Also, in the present embodiment, multiplexer 312 decrements the count by implementing the following equations:
K(0)=Z(0)K new(0)+Z B(0)[Z(1)K current B(0)+Z B(1)K current(0)]
K(1)=Z(0)K new(1)+Z B(0)[Z(2)K current B(1)+Z B(2)K current(1)]
K(2)=Z(0)K new(2)+Z B(0)[Z(3)K current B(2)+Z B(3)K current(2)]
:
K(n-1)=Z(0)K new(n-1)+Z B(0)[Z(n)K current B(n-1)+Z B(n)K current(n-1)]
K(n)=Z(0)K new(0)+Z B(0)[Z B(1)+K current B(n)]

The first equation can be simplified to this for clarity:
K(0)=Z(0)K new(0)+Z B(0)[Z B(1)K current(0)]

For K(0) through K(n-1), when Z(0) is equal to zero or disabled, the values of Knew(0) through Knew(n-1) do not factor into the value of the count as the count is decremented from Knew to zero. In particular, ZB(0) is the inverted value of Z(0) so ZB(0) is one while Z(0) is zero and vice versa.

FIG. 4A illustrates an embodiment of a Z generator circuit 400 such as Z generator 322 in FIG. 3 to implement the equation Z(0)=KB(1) KB(2) . . . KB(n-1) KB(n). More specifically, Z generator circuit 400 is a limited switch dynamic logic (LSDL) circuit that maintains a static output unless the Boolean logic, logic tree 408, changes the output, Z(0) and thus, also ZB(0). In the present embodiment, logic tree 408 implements the equation for Z(0) by coupling logic transistors of logic tree 408 in parallel, having inputs of K(0) through K(n). If one of the signals K(0) through K(n) is a high voltage or a binary bit of “1”, the pre-charge placed on domino node 404 by pre-charge transistor 402 is discharged through logic tree 408 and clock transistor 406 when clock signal CLK is a high voltage.

The transition from high to low voltage by domino node 404 changes the output of Z(0) from a low voltage to a high voltage. The functionality of LSDL 400 is discussed in detail in U.S. patent application Ser. No. 10/116,612, cross-referenced above and incorporated herein by reference.

An inverter 412 coupled with the output of Z(0) from LSDL 400 generates ZB(0) and, in some embodiments, a second inverter may be implemented to generate Z(0). Otherwise, Z(0) may be output from circuit 400.

FIG. 4B illustrates an embodiment of a multiplexer circuit 450 such as multiplexer circuit 312 in FIG. 3 to implement the equation K(0)=Z(0) Knew(0)+ZB(0)[Z(1) KcurrentB(0)+ZB(1) Kcurrent(0)]. In particular, circuit 450 is a LSDL like circuit 400 above that maintains a static output unless the Boolean logic, logic tree 458, changes the output, K(0) and thus, KB(0). In the present embodiment, logic tree 458 implements the equation for K(0) by coupling logic transistors of logic tree 408 implementing the product Z(0) Knew(0) in parallel with the logic transistors implementing the product ZB(0)[Z(1) KcurrentB(0)+ZB(1) Kcurrent(0)]. To produce the product Z(0) Knew(0), the channels of logic transistors having gates coupled with Z(0) and Knew(0) are coupled in series between the domino node 454 and the low voltage source via clock transistor 456. Thus, if both Z(0) and Knew(0) are high voltages, domino node 454 is discharged.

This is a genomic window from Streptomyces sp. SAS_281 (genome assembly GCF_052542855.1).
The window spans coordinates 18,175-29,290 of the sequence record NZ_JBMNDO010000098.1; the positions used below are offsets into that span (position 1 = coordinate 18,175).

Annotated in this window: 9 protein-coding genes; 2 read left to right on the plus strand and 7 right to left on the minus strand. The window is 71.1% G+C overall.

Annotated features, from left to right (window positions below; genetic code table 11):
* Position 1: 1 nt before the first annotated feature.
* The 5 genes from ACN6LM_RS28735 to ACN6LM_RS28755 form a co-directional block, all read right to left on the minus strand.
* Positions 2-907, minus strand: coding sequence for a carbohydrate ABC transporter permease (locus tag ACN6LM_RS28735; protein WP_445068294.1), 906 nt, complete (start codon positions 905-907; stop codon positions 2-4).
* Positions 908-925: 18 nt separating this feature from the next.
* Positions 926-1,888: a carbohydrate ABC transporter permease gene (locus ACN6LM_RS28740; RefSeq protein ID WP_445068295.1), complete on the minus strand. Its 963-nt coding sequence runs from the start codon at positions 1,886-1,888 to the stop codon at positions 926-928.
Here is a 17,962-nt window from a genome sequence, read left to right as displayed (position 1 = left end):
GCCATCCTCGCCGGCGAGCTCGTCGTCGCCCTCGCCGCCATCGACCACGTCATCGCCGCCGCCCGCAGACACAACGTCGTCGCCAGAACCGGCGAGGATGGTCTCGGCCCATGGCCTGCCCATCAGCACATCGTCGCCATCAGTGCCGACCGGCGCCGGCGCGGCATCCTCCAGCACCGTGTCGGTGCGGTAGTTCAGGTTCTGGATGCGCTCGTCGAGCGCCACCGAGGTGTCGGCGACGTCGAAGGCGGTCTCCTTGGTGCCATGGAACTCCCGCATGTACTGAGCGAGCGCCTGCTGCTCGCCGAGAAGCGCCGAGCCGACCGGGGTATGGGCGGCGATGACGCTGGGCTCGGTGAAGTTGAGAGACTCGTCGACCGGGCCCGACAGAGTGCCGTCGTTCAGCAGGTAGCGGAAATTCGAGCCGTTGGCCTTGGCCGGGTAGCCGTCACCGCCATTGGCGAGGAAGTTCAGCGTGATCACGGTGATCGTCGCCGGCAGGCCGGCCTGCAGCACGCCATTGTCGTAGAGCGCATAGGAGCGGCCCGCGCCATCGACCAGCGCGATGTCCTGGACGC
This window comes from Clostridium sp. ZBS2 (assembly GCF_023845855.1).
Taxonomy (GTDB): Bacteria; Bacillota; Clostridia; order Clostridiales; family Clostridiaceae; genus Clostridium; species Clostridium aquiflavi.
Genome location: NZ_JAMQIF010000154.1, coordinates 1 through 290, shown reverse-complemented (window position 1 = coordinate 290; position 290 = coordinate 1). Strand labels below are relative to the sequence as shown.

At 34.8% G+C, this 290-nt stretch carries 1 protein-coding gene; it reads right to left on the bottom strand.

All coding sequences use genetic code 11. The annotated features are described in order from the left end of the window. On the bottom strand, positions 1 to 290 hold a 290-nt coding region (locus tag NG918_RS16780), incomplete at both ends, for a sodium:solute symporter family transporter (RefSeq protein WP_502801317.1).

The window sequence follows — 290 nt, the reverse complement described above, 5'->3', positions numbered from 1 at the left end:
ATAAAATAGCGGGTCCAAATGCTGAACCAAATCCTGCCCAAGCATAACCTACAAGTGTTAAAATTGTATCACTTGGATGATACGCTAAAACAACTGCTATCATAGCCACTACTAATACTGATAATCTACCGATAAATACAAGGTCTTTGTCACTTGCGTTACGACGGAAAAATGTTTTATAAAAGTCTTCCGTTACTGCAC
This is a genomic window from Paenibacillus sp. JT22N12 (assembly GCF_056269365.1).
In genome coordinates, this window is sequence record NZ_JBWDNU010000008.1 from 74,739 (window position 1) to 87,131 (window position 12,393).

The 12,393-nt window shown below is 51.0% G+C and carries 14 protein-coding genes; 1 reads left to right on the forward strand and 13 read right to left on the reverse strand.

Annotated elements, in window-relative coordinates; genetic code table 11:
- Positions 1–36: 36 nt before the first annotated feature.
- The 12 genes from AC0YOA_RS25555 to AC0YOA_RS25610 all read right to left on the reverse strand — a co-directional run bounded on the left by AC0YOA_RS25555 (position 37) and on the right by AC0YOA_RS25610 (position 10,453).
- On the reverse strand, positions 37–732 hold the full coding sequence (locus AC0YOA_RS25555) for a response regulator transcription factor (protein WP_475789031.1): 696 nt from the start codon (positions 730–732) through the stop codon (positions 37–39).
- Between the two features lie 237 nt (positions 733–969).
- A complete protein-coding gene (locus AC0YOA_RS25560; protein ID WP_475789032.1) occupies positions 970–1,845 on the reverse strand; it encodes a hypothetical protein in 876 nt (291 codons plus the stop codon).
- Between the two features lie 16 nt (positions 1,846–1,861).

Similarly, the channel of ZB(0) is coupled in series with channels of logic transistors implementing the product of Z(1) KcurrentB(0) and the product of ZB(1) Kcurrent(0) to employ the second product of the equation for K(0). If either conductive path through logic tree 458 is created, the charge placed on domino node 454 by pre-charge transistor 452 is discharged through logic tree 458 and clock transistor 456 when clock signal CLK is a high voltage.

The transition from high to low voltage by domino node 454 changes the output of K(0) from a low voltage to a high voltage.